Mere disagreement with decision-making process of tender authority not a reason for a Constitutional Court to interfere; Allahabad High Court allows State to go ahead with tendering process as per law

Allahabad High Court


Allahabad High Court: In a writ petition filed for quashing the order uploaded on the website of the Department of Animal husbandry (‘Department'), the division bench of Attau Rahman Masoodi and Om Prakash Shukla*, JJ. said that a mere disagreement with the decision-making process of the tender authority is not a reason for a Constitutional Court to interfere with the same. However, it cautioned the authorities to guide the timely approaching eligible bidders, fallen in confusion, to promote the object of healthy competition.

The petitioner prayed for quashing the order uploaded on the website of the Department, whereby the bid submitted by the petitioner has been declared as non-responsive because the same did not meet the requirement of clause 12(c) of the Request for Proposal(‘RFP') relating to the aspect of submission of Earnest Money Deposit (‘EMD') and further challenged to the order dated 09-11-22, whereby the tender summary report was uploaded, and the Department has fixed the date of opening of financial bids on 10-11-22.

The Court said that the issue relating to the award of tender or tender documents is no longer res integra. Further, the extent of judicial review of the award of tender or tender documents comes with its own sets of limitations, considering the fact, that a contract is a commercial transaction and any evaluation of any such tenders would also be a commercial function.

Placing reliance on Tata Cellular v. Union of India, (1994) 6 SCC 651, the Court said that the Supreme Court time and again has kept a clear approach of not interfering in the tender jurisdiction of the government bodies or tendering authorities, unless the court senses any disregard of principles of natural justice or presence of any arbitrariness or malafide process.

Further, explaining the limitation of Judicial review in tender matters, the Court referred to Jagdish Mandal v. State of Orissa, (2007) 14 SCC 517, and while referring to National High Speed Rail Corpn. Ltd. v. Montecarlo Ltd., (2022) 6 SCC 401, the Court said that the Supreme Court has put a certain caveat on entertaining a writ petition in this kind of matter.

The Court while answering whether the EMD submitted by the petitioner fulfils the requirement of clause 12 (c) of the tender document, referred to the said clause, and observed that EMD must be in the form of account payee demand draft, fixed deposit receipts, banker's cheque or bank guarantee from Scheduled/Nationalized Bank and shall be in favour of Director, Disease Control & Farms, Department of Animal Husbandry, UP payable at Lucknow. However, the Court found out that these fixed deposit receipts (‘FDR') from the bank is in the name of the petitioner and not in the name of director.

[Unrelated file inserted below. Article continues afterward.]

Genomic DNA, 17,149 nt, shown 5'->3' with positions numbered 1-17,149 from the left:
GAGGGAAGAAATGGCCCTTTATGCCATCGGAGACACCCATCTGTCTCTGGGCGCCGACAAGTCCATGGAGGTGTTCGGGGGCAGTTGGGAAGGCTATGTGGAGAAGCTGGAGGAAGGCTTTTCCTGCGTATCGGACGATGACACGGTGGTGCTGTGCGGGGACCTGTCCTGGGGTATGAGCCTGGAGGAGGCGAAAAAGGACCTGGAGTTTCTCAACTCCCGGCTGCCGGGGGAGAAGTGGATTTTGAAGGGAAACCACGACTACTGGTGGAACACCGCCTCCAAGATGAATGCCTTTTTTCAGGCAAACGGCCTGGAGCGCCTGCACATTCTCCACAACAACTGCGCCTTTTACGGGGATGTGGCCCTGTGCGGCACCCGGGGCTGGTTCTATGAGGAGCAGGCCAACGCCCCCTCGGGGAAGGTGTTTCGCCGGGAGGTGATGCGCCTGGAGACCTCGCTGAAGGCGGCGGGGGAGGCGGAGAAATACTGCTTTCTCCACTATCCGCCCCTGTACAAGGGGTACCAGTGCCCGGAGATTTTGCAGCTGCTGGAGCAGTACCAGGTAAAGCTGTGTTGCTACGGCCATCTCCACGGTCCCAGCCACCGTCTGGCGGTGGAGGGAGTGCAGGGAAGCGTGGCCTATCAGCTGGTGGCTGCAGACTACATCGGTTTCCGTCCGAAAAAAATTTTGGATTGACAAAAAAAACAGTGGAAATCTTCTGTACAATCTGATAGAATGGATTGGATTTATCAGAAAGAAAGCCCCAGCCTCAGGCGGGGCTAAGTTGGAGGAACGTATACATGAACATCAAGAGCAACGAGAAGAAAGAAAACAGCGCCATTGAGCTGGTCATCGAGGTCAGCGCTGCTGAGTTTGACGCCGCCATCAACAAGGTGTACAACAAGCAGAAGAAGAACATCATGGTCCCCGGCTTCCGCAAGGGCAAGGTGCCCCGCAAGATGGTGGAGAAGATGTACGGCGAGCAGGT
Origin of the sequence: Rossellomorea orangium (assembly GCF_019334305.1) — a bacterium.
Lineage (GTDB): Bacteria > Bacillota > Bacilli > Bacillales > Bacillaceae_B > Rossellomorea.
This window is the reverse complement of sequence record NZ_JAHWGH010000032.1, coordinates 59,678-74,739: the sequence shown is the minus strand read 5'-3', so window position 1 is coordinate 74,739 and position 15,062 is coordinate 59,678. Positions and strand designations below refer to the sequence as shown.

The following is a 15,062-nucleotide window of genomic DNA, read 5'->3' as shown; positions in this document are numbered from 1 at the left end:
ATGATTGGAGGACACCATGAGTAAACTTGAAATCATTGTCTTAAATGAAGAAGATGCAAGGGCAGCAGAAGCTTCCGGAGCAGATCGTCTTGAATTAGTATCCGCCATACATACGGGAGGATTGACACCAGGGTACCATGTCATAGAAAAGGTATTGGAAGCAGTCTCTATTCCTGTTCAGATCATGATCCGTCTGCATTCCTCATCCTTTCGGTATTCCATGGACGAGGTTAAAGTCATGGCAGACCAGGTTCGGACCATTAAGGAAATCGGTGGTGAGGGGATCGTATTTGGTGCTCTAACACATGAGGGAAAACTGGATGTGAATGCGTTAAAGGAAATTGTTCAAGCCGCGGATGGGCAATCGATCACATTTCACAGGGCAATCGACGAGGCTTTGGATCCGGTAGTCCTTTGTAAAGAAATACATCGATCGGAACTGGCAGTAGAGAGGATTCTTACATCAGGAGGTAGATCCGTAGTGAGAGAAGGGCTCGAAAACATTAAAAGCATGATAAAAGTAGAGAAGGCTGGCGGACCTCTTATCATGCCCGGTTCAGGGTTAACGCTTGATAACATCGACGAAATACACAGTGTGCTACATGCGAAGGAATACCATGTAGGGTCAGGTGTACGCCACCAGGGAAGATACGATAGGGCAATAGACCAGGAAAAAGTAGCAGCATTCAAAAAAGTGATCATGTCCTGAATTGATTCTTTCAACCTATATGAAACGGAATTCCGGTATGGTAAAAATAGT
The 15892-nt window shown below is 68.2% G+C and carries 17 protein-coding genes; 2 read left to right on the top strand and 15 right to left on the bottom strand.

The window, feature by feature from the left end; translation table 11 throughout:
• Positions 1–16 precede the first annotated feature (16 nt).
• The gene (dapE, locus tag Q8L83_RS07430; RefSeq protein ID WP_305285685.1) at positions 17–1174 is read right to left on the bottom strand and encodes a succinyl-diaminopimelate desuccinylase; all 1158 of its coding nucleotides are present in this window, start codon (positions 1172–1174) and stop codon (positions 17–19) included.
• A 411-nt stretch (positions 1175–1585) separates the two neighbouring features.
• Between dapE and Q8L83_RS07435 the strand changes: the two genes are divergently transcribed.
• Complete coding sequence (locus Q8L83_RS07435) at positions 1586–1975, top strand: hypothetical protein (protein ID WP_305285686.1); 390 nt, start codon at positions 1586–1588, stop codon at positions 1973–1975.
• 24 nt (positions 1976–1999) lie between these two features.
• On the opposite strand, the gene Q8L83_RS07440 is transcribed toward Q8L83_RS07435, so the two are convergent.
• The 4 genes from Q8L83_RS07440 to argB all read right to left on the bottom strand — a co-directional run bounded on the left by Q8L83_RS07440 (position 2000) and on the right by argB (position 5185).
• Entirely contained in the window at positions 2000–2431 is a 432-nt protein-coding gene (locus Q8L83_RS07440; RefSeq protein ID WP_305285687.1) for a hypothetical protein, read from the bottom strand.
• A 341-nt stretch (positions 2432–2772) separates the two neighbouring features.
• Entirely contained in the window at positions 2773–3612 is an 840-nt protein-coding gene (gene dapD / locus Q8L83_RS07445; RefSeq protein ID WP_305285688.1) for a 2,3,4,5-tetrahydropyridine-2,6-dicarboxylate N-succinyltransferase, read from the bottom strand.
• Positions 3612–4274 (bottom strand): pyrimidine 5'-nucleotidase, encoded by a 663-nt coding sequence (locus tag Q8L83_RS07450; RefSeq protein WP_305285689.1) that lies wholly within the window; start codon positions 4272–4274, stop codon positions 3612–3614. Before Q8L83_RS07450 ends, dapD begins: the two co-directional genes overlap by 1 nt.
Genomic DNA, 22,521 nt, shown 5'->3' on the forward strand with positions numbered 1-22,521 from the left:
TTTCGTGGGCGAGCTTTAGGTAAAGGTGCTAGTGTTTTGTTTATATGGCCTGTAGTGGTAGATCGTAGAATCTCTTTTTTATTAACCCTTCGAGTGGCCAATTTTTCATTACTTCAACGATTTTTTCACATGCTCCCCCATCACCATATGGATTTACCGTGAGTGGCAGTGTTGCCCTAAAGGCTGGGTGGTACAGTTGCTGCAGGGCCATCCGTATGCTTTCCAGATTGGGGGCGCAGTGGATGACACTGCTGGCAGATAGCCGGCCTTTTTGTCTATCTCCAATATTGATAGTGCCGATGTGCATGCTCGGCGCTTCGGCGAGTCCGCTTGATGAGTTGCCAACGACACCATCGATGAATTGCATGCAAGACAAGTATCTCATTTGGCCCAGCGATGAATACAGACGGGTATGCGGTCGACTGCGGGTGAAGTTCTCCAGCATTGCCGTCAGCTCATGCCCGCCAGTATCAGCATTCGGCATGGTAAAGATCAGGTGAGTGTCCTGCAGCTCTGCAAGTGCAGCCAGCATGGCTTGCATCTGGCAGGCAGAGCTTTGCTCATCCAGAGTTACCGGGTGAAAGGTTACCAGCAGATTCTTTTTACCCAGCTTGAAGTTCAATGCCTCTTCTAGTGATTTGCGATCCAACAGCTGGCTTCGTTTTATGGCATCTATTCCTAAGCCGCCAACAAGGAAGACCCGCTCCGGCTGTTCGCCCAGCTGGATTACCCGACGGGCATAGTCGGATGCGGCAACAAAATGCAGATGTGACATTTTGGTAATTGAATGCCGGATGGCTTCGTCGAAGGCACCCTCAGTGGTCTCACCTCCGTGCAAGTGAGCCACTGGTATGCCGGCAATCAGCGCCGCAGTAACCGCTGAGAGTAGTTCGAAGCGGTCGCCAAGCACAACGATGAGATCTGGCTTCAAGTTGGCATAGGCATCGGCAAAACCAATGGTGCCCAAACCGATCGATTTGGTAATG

The petitioner submitted that lien has been marked in favour of the State by the bank and as such the same is negotiable and should be considered at par with the instrument mentioned in clause 12 (c) of the tender document. The Court said that it is difficult to accept this submission as the Tender evaluation Committee in no uncertain terms has refused to accept the EMD submitted in the form of a lien created on FDR, to be in terms of clause 12 (c) of the tender document.

Further, answering whether the Court can go into the decision of the committee, the Court relied on Afcons Infrastructure Ltd. v. Nagpur Metro Rail Corpn. Ltd., (2016) 16 SCC 818 and Central Coalfields Ltd. v. SLL-SML (Joint Venture Consortium), (2016) 8 SCC 622, and refrained from imposing its decision over the decision of the employer, as to whether or not to accept the bid of a tenderer, who has offered to submit the EMD in the form of lien created on an FDR in his name.

Further, the Court said that when the earnest money is given in the nature as the petitioner had given, then the authority would not be able to realise the money from the bank just on intimation to the bank that EMD is forfeited. As the said term deposit receipt being in the name of the petitioner and singly operated, though lien was marked to the director, will be allowed to be operated by the petitioner only, as its name is printed on them. That being so, the authority would get the money of forfeited EMD only on the mercy of the bidder, which is not the intention of Condition No. 12(c) of tender. Thus, the Court allowed the State to go ahead with the tendering process, as per the law.

[Ziqitza Health Care Ltd v State Of U.P, 2022 SCC OnLine All 866, decided on 20-12-22]

Advocates who appeared in this case :

Counsel for Petitioner: – Advocate Sunil Kumar Chaudhary

Advocate Kapil Misra

Counsel for Respondent: – Chief Standing Counsel

Apoorva Goel, Editorial Assistant has reported this brief.

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